Secondly, it must also be noted that at the present sentence construction in the English language has largely gone unchanged. While it may be true that people are utilizing shorter and more concise sentences the reason behind this is due to the current fast paced modern culture that we find ourselves in.
From eating to travel, people want things done efficiently and quickly and as such it comes as no surprise that this has spilled over into aspects related to communication. People merely want to communicate faster and as such having a few grammatical liberties in doing so is a rather small sacrifice when taking into account the largely instantaneous ways in which communication has evolved at the present.
Despite all this, if you were to ask a person on the street in any English speaking country to write a short paragraph about anything in particular you would find that “text speak” (the language of texting) rarely if ever appears on such a written work. The English language as we know it has not been affected in the manner in which Humphrys says it has, in fact it has largely gone unchanged with texting being just another means of communication, nothing more nothing less.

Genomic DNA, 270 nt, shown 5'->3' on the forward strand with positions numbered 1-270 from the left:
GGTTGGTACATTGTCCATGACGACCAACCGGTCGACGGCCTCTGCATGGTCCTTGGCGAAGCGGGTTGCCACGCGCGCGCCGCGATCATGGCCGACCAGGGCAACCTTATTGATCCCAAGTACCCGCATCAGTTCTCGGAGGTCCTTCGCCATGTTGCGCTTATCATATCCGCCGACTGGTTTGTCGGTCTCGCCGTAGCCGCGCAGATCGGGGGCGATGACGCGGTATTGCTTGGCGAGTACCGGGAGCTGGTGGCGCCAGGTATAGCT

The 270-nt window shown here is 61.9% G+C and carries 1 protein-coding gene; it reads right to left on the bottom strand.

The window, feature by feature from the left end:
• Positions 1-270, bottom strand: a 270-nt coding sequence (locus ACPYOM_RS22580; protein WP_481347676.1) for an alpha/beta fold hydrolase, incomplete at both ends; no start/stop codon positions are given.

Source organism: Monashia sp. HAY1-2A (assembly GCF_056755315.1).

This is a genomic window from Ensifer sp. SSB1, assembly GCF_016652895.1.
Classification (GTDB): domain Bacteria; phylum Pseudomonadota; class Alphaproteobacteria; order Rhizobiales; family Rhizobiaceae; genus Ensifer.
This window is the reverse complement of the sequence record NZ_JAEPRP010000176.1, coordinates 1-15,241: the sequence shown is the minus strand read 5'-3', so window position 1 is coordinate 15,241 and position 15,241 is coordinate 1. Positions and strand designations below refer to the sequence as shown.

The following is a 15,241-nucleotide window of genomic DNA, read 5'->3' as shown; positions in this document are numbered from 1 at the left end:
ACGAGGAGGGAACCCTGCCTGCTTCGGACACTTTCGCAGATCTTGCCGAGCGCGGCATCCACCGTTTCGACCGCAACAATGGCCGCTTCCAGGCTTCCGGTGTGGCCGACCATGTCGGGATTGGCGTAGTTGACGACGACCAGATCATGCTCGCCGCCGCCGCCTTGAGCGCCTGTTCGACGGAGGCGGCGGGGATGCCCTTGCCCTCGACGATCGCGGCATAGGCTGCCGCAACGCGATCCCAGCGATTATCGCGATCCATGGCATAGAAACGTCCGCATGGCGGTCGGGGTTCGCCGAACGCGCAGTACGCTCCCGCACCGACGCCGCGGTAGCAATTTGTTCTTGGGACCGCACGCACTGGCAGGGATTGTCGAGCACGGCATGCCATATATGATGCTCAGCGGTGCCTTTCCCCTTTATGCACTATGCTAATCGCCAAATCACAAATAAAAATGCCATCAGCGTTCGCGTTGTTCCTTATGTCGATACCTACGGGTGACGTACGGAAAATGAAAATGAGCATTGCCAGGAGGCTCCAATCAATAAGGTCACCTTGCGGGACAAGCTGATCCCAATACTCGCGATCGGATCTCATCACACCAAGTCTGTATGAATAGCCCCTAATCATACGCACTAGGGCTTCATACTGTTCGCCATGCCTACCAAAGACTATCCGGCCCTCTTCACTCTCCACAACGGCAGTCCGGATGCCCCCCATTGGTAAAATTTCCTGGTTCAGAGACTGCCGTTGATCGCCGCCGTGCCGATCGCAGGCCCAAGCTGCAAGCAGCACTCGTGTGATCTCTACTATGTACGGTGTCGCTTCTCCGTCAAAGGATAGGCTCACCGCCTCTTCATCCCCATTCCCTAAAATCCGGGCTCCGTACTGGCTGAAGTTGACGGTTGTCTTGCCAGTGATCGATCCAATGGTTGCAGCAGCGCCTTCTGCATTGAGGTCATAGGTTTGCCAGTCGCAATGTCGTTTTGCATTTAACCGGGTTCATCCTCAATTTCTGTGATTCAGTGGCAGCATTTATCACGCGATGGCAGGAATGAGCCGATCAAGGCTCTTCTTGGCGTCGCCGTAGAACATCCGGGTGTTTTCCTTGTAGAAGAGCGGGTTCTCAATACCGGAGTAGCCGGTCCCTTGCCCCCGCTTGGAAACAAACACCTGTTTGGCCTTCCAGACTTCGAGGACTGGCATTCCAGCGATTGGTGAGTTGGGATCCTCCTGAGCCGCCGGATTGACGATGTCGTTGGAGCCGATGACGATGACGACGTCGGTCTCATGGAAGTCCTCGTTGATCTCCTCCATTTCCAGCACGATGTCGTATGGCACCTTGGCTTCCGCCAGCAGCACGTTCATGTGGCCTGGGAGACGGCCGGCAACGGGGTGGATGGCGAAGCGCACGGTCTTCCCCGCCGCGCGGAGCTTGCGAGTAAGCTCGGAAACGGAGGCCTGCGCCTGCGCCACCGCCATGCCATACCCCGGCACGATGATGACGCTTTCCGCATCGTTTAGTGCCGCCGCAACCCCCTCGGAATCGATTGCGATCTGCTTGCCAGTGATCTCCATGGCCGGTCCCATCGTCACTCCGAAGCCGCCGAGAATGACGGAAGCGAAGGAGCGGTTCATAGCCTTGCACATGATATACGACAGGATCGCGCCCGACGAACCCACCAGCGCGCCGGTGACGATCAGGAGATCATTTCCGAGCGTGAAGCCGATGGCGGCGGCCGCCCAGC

Based on what has been presented so far it can be seen that I consider Humphrys to be deluded, nonsensical and a man guilty of making connections out of nothing. Texting has not affected the main bulk of the English language, it was not responsible for the loss of the hyphen and people can generally write a paragraph, story or even a novel without utilizing “text speak”.
His views are nothing more than that of a member of the “old guard” in that he perceives English to be changing in the wrong direction based on texting but in fact there have been other factors such as the ease of communication and changes in general writing habits that have been largely responsible for the supposed changes he perceives.